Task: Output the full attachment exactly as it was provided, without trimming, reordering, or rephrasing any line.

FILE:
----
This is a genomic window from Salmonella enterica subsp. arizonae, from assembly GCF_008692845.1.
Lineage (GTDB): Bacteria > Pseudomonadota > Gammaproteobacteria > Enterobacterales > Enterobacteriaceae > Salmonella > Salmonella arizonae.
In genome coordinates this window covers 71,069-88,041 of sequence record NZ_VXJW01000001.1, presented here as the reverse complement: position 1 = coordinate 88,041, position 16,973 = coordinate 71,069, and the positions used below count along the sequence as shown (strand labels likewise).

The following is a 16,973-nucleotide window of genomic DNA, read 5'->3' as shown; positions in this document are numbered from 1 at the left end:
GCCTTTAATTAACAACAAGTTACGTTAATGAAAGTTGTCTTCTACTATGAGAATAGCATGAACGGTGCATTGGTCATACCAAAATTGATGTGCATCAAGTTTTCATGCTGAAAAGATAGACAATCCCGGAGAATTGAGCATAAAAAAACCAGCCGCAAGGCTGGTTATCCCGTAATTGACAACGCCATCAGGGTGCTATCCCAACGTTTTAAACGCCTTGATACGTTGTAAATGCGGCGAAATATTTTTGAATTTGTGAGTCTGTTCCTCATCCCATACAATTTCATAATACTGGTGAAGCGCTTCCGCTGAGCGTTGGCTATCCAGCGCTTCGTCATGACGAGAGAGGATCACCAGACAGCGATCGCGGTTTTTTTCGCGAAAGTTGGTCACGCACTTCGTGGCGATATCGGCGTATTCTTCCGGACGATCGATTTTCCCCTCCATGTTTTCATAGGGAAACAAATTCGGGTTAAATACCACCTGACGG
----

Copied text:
This is a genomic window from Salmonella enterica subsp. arizonae, from assembly GCF_008692845.1.
Lineage (GTDB): Bacteria > Pseudomonadota > Gammaproteobacteria > Enterobacterales > Enterobacteriaceae > Salmonella > Salmonella arizonae.
In genome coordinates this window covers 71,069-88,041 of sequence record NZ_VXJW01000001.1, presented here as the reverse complement: position 1 = coordinate 88,041, position 16,973 = coordinate 71,069, and the positions used below count along the sequence as shown (strand labels likewise).

The following is a 16,973-nucleotide window of genomic DNA, read 5'->3' as shown; positions in this document are numbered from 1 at the left end:
GCCTTTAATTAACAACAAGTTACGTTAATGAAAGTTGTCTTCTACTATGAGAATAGCATGAACGGTGCATTGGTCATACCAAAATTGATGTGCATCAAGTTTTCATGCTGAAAAGATAGACAATCCCGGAGAATTGAGCATAAAAAAACCAGCCGCAAGGCTGGTTATCCCGTAATTGACAACGCCATCAGGGTGCTATCCCAACGTTTTAAACGCCTTGATACGTTGTAAATGCGGCGAAATATTTTTGAATTTGTGAGTCTGTTCCTCATCCCATACAATTTCATAATACTGGTGAAGCGCTTCCGCTGAGCGTTGGCTATCCAGCGCTTCGTCATGACGAGAGAGGATCACCAGACAGCGATCGCGGTTTTTTTCGCGAAAGTTGGTCACGCACTTCGTGGCGATATCGGCGTATTCTTCCGGACGATCGATTTTCCCCTCCATGTTTTCATAGGGAAACAAATTCGGGTTAAATACCACCTGACGG